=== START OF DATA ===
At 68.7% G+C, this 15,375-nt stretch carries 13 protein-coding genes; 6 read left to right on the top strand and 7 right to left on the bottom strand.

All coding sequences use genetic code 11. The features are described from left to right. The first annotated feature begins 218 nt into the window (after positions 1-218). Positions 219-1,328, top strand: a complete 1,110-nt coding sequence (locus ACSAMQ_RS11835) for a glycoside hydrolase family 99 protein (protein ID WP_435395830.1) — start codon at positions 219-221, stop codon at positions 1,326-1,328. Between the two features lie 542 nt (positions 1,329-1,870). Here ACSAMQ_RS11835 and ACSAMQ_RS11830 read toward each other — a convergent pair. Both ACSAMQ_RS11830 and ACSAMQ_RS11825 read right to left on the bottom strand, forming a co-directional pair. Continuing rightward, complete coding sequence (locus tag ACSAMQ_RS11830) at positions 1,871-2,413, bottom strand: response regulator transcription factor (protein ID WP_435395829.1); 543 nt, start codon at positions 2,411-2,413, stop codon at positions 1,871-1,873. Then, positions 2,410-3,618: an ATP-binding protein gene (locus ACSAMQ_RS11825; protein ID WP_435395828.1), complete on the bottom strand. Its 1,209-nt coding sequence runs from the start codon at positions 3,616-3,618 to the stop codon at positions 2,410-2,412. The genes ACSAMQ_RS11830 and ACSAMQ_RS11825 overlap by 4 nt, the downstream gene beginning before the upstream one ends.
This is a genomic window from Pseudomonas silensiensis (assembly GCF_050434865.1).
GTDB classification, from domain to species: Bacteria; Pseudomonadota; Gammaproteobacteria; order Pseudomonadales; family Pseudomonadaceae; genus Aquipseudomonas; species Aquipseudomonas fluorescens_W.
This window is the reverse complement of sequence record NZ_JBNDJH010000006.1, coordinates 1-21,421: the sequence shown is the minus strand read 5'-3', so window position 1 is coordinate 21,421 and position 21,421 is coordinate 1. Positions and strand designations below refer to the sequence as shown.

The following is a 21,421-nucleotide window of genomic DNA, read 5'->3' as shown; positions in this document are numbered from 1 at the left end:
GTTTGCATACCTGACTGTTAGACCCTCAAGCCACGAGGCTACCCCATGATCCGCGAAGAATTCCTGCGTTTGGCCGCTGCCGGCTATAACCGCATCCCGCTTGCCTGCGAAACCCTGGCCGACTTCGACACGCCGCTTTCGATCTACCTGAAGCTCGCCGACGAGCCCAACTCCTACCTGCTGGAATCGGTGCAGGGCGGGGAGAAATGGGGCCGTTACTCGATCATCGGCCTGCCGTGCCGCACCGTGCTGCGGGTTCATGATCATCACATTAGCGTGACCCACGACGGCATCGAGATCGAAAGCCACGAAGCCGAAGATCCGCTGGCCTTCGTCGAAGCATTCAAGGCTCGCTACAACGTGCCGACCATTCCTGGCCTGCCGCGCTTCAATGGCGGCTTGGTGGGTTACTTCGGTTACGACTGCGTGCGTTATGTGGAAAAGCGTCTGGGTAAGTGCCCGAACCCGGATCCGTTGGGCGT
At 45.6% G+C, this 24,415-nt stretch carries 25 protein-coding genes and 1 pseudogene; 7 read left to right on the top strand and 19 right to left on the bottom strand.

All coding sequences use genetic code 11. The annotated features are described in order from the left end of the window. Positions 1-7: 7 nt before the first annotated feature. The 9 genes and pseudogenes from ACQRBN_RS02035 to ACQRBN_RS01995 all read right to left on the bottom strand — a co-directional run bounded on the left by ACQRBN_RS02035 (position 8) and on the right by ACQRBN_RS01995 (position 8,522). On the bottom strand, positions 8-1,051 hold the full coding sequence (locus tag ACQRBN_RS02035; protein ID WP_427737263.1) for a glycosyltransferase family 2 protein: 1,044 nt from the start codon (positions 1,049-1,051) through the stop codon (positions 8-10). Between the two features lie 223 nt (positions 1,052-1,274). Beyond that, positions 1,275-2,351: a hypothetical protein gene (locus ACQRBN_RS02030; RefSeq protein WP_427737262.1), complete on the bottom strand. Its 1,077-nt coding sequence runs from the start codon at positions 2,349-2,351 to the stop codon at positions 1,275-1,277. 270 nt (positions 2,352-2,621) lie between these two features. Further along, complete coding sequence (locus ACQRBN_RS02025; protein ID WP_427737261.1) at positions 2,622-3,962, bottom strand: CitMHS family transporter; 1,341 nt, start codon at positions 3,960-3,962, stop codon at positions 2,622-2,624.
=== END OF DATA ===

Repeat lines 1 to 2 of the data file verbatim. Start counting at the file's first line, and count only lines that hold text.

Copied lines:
At 68.7% G+C, this 15,375-nt stretch carries 13 protein-coding genes; 6 read left to right on the top strand and 7 right to left on the bottom strand.

All coding sequences use genetic code 11. The features are described from left to right. The first annotated feature begins 218 nt into the window (after positions 1-218). Positions 219-1,328, top strand: a complete 1,110-nt coding sequence (locus ACSAMQ_RS11835) for a glycoside hydrolase family 99 protein (protein ID WP_435395830.1) — start codon at positions 219-221, stop codon at positions 1,326-1,328. Between the two features lie 542 nt (positions 1,329-1,870). Here ACSAMQ_RS11835 and ACSAMQ_RS11830 read toward each other — a convergent pair. Both ACSAMQ_RS11830 and ACSAMQ_RS11825 read right to left on the bottom strand, forming a co-directional pair. Continuing rightward, complete coding sequence (locus tag ACSAMQ_RS11830) at positions 1,871-2,413, bottom strand: response regulator transcription factor (protein ID WP_435395829.1); 543 nt, start codon at positions 2,411-2,413, stop codon at positions 1,871-1,873. Then, positions 2,410-3,618: an ATP-binding protein gene (locus ACSAMQ_RS11825; protein ID WP_435395828.1), complete on the bottom strand. Its 1,209-nt coding sequence runs from the start codon at positions 3,616-3,618 to the stop codon at positions 2,410-2,412. The genes ACSAMQ_RS11830 and ACSAMQ_RS11825 overlap by 4 nt, the downstream gene beginning before the upstream one ends.